Letter: War of independence revisited



Fireworks and Independence Day are imminent and provide a good setting for reading “Bunker Hill: A City, a Siege, a Revolution.” Read a review at http://tinyurl.com/qda7gny: “It was a time when public opinion in the 13 British colonies was split three ways. The ‘patriots’ were inclined to support rebellion, the ‘loyalists’ keen to remain faithful to the crown. Others were not sure where they stood.”

The 18th century equivalent of today’s spin doctors played a crucial role with the white-washing of patriot brutality towards loyalists and anyone not sufficiently pro-independence. So vociferous were the patriots towards their own countrymen that they caused some 85,000 to flee at the end of the war, fearing for their lives and well-being left to the mercies of their patriot neighbors. Those same neighbors happily enriched themselves with the property of those who’d left. But of course none of that fits with the prevailing narrative of the noble and just war for “freedom.”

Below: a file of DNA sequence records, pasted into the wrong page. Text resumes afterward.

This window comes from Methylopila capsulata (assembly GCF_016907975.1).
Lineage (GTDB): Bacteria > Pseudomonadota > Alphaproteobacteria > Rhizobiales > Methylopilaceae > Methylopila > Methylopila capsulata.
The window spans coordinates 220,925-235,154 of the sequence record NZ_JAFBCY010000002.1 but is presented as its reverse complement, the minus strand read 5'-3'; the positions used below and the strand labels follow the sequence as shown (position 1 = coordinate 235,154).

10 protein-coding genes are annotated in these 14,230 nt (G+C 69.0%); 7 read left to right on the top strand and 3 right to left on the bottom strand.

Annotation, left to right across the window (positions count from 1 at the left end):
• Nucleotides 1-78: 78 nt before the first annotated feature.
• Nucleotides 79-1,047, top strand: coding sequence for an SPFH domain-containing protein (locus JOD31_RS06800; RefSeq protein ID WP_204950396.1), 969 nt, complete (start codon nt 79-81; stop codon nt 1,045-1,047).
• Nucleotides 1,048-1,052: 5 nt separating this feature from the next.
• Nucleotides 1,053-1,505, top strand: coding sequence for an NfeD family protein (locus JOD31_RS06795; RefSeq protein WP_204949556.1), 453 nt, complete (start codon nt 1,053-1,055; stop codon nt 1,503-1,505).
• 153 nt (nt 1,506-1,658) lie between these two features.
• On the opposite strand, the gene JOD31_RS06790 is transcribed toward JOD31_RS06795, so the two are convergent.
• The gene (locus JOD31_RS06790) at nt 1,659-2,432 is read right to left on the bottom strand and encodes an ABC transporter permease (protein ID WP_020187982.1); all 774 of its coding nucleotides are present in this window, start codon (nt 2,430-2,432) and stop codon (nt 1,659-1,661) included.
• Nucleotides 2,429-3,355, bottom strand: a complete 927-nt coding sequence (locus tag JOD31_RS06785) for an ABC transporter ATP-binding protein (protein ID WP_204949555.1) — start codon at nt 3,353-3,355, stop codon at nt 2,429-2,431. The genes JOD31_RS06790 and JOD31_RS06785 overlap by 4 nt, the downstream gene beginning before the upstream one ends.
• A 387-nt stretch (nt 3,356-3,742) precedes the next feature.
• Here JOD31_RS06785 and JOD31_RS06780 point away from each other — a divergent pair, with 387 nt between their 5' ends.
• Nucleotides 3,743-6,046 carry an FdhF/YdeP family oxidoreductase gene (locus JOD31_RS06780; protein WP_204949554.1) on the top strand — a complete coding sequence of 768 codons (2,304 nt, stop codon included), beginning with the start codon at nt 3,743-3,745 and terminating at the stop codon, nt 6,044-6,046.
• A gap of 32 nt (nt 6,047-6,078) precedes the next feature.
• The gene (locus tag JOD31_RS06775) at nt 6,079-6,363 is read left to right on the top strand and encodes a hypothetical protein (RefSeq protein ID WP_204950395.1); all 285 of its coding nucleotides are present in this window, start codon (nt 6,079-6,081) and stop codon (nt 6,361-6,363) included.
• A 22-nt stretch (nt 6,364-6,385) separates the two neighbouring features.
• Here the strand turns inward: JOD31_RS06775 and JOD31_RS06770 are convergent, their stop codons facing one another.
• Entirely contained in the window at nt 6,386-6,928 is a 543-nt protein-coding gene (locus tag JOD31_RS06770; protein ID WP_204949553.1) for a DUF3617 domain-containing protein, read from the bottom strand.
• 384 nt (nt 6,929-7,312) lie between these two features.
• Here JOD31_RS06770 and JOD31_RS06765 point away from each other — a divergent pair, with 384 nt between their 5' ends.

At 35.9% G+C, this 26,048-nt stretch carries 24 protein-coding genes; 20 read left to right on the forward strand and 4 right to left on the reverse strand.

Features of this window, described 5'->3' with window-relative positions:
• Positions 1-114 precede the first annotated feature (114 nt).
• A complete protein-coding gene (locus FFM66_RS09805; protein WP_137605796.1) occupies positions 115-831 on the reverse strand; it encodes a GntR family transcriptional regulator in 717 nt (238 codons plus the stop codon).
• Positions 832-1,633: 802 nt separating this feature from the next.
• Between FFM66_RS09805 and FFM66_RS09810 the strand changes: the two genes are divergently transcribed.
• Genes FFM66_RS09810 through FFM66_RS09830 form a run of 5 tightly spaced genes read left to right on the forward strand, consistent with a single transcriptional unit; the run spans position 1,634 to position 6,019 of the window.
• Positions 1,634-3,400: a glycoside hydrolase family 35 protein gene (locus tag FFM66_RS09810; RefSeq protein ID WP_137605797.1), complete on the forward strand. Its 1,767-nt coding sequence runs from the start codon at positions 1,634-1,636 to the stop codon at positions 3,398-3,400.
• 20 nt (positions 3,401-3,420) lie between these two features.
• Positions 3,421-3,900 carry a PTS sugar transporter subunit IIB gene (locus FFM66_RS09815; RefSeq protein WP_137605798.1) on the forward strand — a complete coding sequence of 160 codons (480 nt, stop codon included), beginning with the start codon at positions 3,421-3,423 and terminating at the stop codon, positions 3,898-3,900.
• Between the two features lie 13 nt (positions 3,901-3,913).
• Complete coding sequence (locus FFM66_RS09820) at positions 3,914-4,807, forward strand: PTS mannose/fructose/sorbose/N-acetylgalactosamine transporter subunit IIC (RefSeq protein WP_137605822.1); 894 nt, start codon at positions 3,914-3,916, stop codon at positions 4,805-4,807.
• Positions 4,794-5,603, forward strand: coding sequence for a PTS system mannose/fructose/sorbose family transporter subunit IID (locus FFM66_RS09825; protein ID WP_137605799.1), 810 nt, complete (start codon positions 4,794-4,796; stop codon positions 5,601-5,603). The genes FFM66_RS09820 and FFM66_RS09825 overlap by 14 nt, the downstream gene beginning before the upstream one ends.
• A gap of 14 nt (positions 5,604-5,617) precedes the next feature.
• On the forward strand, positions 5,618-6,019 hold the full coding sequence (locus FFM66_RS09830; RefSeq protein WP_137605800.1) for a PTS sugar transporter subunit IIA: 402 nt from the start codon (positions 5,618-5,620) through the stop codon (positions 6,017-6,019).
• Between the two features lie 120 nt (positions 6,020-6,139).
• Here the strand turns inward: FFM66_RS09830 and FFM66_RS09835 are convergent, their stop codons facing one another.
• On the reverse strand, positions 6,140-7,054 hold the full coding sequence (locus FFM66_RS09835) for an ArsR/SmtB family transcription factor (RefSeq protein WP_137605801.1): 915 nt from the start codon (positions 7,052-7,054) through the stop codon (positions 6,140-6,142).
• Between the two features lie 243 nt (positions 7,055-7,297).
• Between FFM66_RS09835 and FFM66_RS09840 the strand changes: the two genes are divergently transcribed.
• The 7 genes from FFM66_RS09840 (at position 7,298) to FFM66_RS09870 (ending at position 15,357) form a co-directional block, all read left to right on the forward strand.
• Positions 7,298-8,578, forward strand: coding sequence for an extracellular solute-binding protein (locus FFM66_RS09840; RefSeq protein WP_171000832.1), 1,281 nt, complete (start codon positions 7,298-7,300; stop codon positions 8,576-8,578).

With Walt Disney Productions becoming the public’s knowledge of history, a currently ample supply of independence wars to observe suggests this book presents a credible telling of the process.

Merv Murphy